Agencies

[Federal Register Volume 80, Number 108 (Friday, June 5, 2015)]
[Notices]
[Pages 32197-32200]
From the Federal Register Online via the Government Publishing Office [www.gpo.gov]
[FR Doc No: 2015-13756]


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DEPARTMENT OF TRANSPORTATION

National Highway Traffic Safety Administration

[Docket No. NHTSA-2015-0055]


Notice of Coordinated Remedy Program Proceeding for the 
Replacement of Certain Takata Air Bag Inflators

AGENCY: National Highway Traffic Safety Administration (NHTSA), DOT.

ACTION: Notice.

-----------------------------------------------------------------------

SUMMARY: In order to prioritize, organize, and phase multiple recalls 
to remedy defective Takata frontal air bag inflators, the National 
Highway Traffic Safety Administration (``NHTSA'') is opening 
proceedings, including a public docket..NHTSA is considering issuing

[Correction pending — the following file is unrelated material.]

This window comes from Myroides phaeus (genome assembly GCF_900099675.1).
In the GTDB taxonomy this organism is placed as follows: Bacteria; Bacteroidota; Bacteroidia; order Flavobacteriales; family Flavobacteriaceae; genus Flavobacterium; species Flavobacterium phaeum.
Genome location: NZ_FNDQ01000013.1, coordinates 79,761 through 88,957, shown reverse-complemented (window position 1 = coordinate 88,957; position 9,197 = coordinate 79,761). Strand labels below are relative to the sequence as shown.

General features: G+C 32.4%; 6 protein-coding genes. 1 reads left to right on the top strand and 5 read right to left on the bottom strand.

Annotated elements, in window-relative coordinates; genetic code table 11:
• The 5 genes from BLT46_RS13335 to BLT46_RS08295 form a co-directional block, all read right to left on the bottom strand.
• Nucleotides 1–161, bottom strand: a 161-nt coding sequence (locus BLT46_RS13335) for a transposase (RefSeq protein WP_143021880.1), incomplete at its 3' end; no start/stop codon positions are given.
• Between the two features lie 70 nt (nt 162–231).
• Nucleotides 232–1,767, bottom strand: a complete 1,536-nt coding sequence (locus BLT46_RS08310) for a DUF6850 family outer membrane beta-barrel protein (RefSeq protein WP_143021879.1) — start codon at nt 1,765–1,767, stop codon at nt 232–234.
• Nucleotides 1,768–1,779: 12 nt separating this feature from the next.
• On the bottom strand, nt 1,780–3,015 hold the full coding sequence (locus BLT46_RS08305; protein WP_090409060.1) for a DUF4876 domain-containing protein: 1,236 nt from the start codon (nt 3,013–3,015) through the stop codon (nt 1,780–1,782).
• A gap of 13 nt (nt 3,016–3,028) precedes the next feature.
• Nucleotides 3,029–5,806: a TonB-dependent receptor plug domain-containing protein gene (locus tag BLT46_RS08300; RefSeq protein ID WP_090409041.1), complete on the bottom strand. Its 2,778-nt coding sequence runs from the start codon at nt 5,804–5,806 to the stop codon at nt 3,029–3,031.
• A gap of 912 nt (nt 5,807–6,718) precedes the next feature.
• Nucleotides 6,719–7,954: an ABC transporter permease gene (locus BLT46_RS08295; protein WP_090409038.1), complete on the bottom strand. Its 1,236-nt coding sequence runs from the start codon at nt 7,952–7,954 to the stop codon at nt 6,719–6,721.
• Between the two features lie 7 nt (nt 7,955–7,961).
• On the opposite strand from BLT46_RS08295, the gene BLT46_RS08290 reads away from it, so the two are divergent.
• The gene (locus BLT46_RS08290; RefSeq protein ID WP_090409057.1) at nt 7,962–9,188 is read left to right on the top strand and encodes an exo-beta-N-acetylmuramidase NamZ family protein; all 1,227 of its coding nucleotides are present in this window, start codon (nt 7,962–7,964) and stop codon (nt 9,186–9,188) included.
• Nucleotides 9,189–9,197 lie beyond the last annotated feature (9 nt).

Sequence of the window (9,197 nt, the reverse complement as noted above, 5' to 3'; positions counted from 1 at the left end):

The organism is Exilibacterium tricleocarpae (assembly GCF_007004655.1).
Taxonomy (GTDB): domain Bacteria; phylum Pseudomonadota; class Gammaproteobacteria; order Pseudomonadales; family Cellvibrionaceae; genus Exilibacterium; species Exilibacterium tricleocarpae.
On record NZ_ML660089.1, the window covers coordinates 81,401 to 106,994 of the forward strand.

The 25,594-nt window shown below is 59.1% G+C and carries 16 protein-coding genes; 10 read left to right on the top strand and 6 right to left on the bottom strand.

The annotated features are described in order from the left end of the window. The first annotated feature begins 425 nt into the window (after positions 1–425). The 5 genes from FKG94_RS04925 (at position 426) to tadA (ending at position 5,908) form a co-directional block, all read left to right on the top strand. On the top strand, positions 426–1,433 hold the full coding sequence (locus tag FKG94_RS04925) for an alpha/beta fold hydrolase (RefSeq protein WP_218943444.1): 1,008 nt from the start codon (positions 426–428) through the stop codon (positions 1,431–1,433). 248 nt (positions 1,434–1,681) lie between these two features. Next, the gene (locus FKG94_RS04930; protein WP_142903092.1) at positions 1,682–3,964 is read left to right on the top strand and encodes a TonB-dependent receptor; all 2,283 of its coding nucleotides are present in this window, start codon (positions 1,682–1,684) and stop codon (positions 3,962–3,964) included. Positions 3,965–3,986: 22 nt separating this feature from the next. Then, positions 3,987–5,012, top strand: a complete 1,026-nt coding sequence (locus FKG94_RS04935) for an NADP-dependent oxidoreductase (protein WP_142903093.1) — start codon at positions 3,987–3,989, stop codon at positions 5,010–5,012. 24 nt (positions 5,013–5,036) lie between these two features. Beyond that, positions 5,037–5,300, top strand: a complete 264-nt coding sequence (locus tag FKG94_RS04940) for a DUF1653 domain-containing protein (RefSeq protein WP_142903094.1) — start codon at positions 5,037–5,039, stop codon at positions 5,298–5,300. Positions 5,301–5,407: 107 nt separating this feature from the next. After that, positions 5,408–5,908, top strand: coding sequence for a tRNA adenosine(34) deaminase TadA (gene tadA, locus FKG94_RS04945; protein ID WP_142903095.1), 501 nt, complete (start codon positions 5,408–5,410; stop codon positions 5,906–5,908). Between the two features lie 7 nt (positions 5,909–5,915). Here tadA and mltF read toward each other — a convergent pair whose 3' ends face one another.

one or more administrative orders that would coordinate remedy programs 
associated with defective Takata air bag inflators. Coordination of the 
remedy programs may include, among other things, ``acceleration,'' 
prioritization, organization, and/or phasing of some or all such air 
bag inflator remedy programs. It may further include coordination as to 
air bag inflator sourcing, production, allocation, delivery, 
installation, and adequacy of the remedy. This notice explains events 
leading to today's action and NHTSA's authority to open such a 
proceeding. It also describes some of the issues that the agency 
anticipates considering in the proceeding and information the agency 
requests from commenters as part of such a proceeding.

ADDRESSES: You may submit comments to the docket number identified in 
the heading of this document by any of the following methods:
     Federal eRulemaking Portal: Go to http://www.regulations.gov. Follow the online instructions for submitting